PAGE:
Do you want to start building an emergency budget? That’s a great financial goal to set for yourself. Before you do anything, read this list of emergency fund tips first. They’ll help you get started.

1. Budget for It

How much can you afford to set aside in an emergency fund every month? The best way to find out is to investigate your personal budget. Check to see how this new category fits in with your other expenses. You might have to adjust some of the less important categories (for example, entertainment) to make room for it.

What if you don’t follow a budget? You’ll have to fix that mistake immediately. Download one of the most popular budgeting apps on your smartphone and make the financial guideline right away.

2. Automate Your Budget Contributions

Your emergency fund won’t grow very quickly if you’re inconsistent with your contributions. The growth will be sporadic and slow. 

How can you speed it up? Make sure that you contribute regularly. Do this by automating money transfers between your checking account and savings account on a monthly or bi-weekly basis. Treat it like paying a bill. The only difference is that instead of paying a business, you’re paying yourself. 

3. Keep It Liquid

Your emergency fund needs to be liquid. It can’t exist in the form of investments that have to be sold, traded or closed in order to make a withdrawal. Cashing out an investment isn’t an instantaneous process. It takes time and effort and plenty of paperwork. 

In an emergency, you’ll want to be able to access your savings immediately. So, you should keep your emergency fund liquid inside an easily accessible savings account.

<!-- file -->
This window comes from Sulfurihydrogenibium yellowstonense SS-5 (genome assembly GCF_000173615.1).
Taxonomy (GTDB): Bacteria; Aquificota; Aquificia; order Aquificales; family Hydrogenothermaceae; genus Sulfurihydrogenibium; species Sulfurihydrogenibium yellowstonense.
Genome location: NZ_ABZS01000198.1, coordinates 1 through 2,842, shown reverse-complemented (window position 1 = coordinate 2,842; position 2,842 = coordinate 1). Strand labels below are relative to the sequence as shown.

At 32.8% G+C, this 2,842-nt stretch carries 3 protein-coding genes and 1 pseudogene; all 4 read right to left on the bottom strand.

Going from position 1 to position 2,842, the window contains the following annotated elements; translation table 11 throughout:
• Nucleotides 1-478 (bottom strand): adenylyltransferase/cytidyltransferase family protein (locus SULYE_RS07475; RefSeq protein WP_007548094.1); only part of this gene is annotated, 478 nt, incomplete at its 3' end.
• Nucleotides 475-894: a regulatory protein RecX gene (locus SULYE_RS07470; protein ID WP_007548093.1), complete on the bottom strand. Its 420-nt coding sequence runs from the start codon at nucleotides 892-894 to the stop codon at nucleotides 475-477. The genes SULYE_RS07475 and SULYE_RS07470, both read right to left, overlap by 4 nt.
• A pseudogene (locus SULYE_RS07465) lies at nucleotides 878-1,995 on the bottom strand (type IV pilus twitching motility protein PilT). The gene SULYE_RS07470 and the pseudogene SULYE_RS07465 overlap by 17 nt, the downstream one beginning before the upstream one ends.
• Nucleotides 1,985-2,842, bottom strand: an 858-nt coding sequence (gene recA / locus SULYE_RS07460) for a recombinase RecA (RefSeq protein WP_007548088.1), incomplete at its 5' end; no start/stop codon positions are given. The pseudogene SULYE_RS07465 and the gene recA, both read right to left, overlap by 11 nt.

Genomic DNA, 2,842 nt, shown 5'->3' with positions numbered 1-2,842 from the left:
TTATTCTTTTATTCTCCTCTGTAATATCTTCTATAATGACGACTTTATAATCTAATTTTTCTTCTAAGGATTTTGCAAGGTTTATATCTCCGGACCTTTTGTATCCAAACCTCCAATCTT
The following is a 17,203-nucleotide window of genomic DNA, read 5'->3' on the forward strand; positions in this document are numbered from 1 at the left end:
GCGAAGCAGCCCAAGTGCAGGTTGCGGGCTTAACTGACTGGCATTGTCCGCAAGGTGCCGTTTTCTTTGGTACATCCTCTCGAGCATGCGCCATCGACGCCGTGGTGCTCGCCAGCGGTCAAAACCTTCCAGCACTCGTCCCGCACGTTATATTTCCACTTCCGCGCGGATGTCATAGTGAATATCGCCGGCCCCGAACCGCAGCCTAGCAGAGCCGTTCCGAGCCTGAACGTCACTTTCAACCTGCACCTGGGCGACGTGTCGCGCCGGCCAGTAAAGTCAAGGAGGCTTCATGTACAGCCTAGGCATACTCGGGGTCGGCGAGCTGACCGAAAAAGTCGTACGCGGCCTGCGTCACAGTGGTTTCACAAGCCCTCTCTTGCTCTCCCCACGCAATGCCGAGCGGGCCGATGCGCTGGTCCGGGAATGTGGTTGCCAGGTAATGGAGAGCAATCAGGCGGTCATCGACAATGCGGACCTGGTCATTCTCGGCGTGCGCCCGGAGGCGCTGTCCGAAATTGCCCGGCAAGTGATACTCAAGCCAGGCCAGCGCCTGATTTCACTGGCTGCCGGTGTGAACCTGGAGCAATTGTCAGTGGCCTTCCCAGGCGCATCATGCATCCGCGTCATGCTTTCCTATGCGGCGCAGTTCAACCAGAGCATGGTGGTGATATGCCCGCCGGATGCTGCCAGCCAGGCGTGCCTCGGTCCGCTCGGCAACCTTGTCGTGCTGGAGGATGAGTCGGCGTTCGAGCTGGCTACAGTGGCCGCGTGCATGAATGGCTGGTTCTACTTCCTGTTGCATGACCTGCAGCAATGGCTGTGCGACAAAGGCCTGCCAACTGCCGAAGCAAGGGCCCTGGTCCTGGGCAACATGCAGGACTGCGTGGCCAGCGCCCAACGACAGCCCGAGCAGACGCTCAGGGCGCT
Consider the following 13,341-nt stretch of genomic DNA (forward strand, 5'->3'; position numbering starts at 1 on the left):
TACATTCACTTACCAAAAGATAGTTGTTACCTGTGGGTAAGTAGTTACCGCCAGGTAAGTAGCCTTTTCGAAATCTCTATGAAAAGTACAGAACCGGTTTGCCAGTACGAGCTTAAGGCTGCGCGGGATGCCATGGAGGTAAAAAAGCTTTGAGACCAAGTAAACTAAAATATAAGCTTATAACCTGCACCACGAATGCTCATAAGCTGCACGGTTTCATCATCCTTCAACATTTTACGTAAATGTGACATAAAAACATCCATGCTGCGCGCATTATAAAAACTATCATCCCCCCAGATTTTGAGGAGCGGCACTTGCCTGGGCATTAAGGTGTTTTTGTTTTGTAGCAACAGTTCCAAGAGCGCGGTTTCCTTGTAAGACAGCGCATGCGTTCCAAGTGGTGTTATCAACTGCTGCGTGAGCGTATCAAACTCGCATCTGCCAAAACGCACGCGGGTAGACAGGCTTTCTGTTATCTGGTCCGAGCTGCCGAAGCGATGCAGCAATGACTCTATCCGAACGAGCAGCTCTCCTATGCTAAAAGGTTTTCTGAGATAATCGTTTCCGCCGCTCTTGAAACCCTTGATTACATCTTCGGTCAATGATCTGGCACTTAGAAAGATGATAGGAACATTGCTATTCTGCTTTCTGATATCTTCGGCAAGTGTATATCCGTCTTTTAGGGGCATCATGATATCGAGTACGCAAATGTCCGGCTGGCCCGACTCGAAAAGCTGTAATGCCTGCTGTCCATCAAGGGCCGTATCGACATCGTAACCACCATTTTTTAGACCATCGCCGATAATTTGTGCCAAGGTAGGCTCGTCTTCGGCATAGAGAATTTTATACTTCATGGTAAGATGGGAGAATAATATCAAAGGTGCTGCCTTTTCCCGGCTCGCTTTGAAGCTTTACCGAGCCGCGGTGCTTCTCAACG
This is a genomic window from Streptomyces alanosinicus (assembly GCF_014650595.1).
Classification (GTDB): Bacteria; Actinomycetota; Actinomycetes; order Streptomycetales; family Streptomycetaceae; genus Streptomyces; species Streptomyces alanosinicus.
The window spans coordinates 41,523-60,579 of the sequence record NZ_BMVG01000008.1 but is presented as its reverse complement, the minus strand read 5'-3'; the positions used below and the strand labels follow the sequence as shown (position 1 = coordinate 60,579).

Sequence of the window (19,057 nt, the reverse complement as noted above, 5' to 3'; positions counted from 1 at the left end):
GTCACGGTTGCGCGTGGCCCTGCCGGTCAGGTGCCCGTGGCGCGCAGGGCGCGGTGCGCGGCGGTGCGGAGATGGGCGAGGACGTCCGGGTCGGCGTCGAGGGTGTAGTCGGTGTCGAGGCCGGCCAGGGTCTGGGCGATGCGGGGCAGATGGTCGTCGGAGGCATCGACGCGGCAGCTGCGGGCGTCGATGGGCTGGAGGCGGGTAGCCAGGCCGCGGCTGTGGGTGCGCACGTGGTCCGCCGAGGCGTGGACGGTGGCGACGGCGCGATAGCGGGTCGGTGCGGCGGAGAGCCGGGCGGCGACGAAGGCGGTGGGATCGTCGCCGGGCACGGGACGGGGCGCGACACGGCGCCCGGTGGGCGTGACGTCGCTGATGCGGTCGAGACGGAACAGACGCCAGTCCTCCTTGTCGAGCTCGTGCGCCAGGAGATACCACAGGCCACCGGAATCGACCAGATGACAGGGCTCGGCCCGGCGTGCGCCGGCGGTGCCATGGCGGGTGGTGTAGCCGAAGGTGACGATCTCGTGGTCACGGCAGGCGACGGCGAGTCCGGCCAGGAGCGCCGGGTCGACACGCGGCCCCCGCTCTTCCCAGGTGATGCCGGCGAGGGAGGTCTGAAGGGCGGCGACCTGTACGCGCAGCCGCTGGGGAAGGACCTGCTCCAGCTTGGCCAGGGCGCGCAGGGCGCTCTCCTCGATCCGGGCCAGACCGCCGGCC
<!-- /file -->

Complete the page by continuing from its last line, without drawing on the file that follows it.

4. Use Interest

Your emergency fund will mostly grow because of the contributions that you add to it. But it can also grow a little bit more with the help of compounding interest. Compounding interest will help your balance grow automatically as long as the account remains active.

How can you do this? Instead of keeping your emergency fund in a basic savings account, move it into a savings account with a higher interest rate. A basic savings account will offer a minimal amount of interest—it’s so low that you will barely notice any returns by the end of the year. On the other hand, both high-yield savings accounts and money market accounts offer annual percentage yields(APYs) that you will take notice of. These accounts typically come with APYs between 2-5%. 

5. Don’t Touch It

Your emergency fund is for emergency expenses only. It’s not for any other type of expense. So, if you’re not in the midst of handling an emergency, don’t use it. Making unnecessary withdrawals from the fund will dwindle the savings inside and give you a smaller safety net to depend on when you really need it. Leave it alone and let it grow.

6. Have Backup Plans Available

Your emergency fund won’t be very useful when you first start it. Unless you make a large initial deposit, you’re not likely to have enough savings to cover an emergency expense for a few months after opening the fund. 

In that short period of time, you will be vulnerable to surprise expenses. To protect yourself, you should have some backup plans for handling these stressful situations. You might be able to use one of your credit cards to cover a surprise expense and then slowly pay down the balance afterward. If you can’t do that, you could try to apply for an online loan. Visit CreditFresh to learn more about different types of online loans, like direct deposit loans and lines of credit. The information could come in handy in an emergency.

An emergency fund can be a lifesaver. You don’t want to be without one in a tough situation. So, follow these tips and start building one!